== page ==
Assessing Impact of an Asthma Intervention for Children
- By: NYSHealth
- Date: July 2017
- Priority Area: Special Projects Fund
- Type: Grant Outcome Reports
- Category: Grant Outcome Report
- Grantee Name: Fund for Public Health in New York, Inc.
In the Bronx, the number of children hospitalized for asthma-related reasons is 38% higher than the City average. This disparity is largely associated with indoor allergens from pests, such as mice and cockroaches, which can trigger and exacerbate asthma symptoms. More than 50% of Bronx households report seeing cockroaches and mice in their homes or buildings daily. In contrast, children living in pest-free homes experience fewer asthma-related complications, from school absences to emergency room visits and hospitalizations. The Fund for Public Health New York (FPHNY) designed an Integrated Pest Management (IPM) intervention to address the burden of asthma faced by children in the Bronx. Rather than employing pesticides, IPM eliminates pests by addressing housing conditions conducive to infestation. NYSHealth supported FPHNY, in collaboration with the New York State Department of Health and Montefiore Medical Center, to rigorously evaluate its IPM intervention.
Grantee: Fund for Public Health in New York, Inc. / FPHNY
Dates: March 2014 - July 2016
Grant Amount: $ 300,000
Grantee Website: http://www.fphnyc.org/
Grant ID: 13-02575
FPHNY’s goal was to demonstrate the feasibility of implementing an IPM intervention; evaluate changes in asthma outcomes and asthma-related health system utilization; assess the costs and return on investment for the IPM intervention; and report findings and support policies to adopt insurance reimbursement for IPM interventions.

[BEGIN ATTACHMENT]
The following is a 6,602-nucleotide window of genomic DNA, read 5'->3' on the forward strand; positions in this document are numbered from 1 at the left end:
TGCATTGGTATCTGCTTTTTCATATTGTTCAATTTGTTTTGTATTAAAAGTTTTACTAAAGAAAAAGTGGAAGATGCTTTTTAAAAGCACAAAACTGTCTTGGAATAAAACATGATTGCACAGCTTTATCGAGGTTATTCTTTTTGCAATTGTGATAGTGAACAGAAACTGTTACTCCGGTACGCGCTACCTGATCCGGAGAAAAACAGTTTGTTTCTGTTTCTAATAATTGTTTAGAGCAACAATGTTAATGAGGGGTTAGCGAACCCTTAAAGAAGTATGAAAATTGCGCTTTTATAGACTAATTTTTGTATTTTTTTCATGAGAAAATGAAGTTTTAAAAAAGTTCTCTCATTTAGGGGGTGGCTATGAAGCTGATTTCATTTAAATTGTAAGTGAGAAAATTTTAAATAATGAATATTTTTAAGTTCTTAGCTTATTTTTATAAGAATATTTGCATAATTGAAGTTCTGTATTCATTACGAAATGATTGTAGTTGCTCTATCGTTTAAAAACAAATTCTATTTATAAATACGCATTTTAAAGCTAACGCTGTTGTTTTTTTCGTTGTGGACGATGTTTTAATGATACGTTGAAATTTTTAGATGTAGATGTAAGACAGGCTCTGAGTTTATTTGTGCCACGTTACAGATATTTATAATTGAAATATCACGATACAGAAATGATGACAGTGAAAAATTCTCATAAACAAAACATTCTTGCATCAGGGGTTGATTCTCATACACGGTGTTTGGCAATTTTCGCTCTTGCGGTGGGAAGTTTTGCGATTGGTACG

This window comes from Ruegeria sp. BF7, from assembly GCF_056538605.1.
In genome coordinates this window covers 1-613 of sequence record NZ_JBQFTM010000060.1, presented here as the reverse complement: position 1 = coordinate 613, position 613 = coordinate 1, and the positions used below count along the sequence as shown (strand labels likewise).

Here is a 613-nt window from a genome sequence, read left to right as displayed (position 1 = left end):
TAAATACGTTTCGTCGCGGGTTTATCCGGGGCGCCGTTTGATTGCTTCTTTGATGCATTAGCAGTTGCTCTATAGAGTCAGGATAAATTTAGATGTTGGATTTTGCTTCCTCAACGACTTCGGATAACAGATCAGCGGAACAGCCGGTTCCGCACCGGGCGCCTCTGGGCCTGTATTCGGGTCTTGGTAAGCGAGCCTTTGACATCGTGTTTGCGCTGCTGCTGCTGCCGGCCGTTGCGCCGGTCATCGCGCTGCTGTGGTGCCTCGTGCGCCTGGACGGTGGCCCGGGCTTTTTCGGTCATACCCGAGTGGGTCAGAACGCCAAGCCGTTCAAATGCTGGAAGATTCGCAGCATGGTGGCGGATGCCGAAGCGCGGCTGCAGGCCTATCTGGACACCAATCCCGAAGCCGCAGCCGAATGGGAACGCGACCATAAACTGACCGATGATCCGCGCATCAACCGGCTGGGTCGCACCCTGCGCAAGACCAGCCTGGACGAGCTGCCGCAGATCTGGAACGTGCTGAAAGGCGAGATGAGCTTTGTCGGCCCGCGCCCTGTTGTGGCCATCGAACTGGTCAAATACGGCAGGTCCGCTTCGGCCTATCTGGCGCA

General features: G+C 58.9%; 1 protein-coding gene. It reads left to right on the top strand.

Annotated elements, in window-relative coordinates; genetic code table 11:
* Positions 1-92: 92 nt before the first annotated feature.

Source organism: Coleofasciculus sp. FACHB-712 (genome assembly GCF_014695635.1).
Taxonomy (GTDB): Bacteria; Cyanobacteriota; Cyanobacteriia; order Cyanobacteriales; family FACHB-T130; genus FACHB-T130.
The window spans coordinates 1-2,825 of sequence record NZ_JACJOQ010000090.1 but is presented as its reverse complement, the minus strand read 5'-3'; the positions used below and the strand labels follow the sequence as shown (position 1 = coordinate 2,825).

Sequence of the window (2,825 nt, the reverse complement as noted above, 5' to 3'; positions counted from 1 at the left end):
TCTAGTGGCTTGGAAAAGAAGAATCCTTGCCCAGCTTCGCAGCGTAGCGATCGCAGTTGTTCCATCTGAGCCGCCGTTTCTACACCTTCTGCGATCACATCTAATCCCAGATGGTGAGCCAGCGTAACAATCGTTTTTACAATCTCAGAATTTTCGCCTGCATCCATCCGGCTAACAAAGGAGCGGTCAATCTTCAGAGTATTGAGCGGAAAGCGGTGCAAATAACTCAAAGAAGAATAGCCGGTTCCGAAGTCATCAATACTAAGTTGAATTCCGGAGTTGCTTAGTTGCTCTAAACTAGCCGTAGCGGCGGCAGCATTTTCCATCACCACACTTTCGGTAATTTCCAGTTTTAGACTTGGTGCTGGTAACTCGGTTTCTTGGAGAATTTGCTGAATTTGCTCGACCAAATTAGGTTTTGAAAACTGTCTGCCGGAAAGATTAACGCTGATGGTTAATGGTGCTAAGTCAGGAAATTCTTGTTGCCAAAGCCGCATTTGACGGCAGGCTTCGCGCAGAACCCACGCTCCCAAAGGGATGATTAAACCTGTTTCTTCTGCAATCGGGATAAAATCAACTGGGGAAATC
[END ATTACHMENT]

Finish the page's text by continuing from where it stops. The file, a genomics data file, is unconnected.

Outcomes and Lessons Learned:
- Recruited 393 children for the IPM intervention from the Bronx, northern Manhattan, and Harlem. Participating children were randomized into a control group or intervention group.
- Conducted a randomized control trial to evaluate the IPM intervention for children between the ages of 5 to 12 years old with persistent asthma living in homes with pests.
- Followed participants for one year and conducted assessments at baseline, six months, and at completion.
FPHNY initially encountered recruitment challenges for the study. To address this challenge, the recruitment period was extended for six months, and the trial was expanded to include participants from northern Manhattan and Harlem. FPHNY also expanded its engagement with community-based organizations in the Bronx during the extension period.
Although analysis of the data from 6 and 12 months continues, findings from the baseline assessment demonstrated the need for an intervention:
- In a 2-week period, participants experienced asthma symptoms for an average of 5.8 days;
- In a 2-week period, caregivers missed an average of 1.2 days of work as a result of their child’s asthma;
- 59% of respondents lived with both mice and cockroaches in their homes;
- 70% reported seeing mice in the past 3 months; and
- 89% reported seeing cockroaches each week, on average noticing 14 per day.
Preliminary results revealed that a one-time, in-home IPM intervention decreased the number of severe self-reported asthma symptoms and the average number of symptom days. Future analyses will evaluate the intervention effects on health care utilization, cost-effectiveness, and return on investment to ultimately support policies for insurance reimbursement for IPM. In the meantime, members of the control group have been offered the intervention.
Co-Funding and Additional Funds Leveraged: FPHNY received a grant of $600,000 from the Robin Hood Foundation to support this project.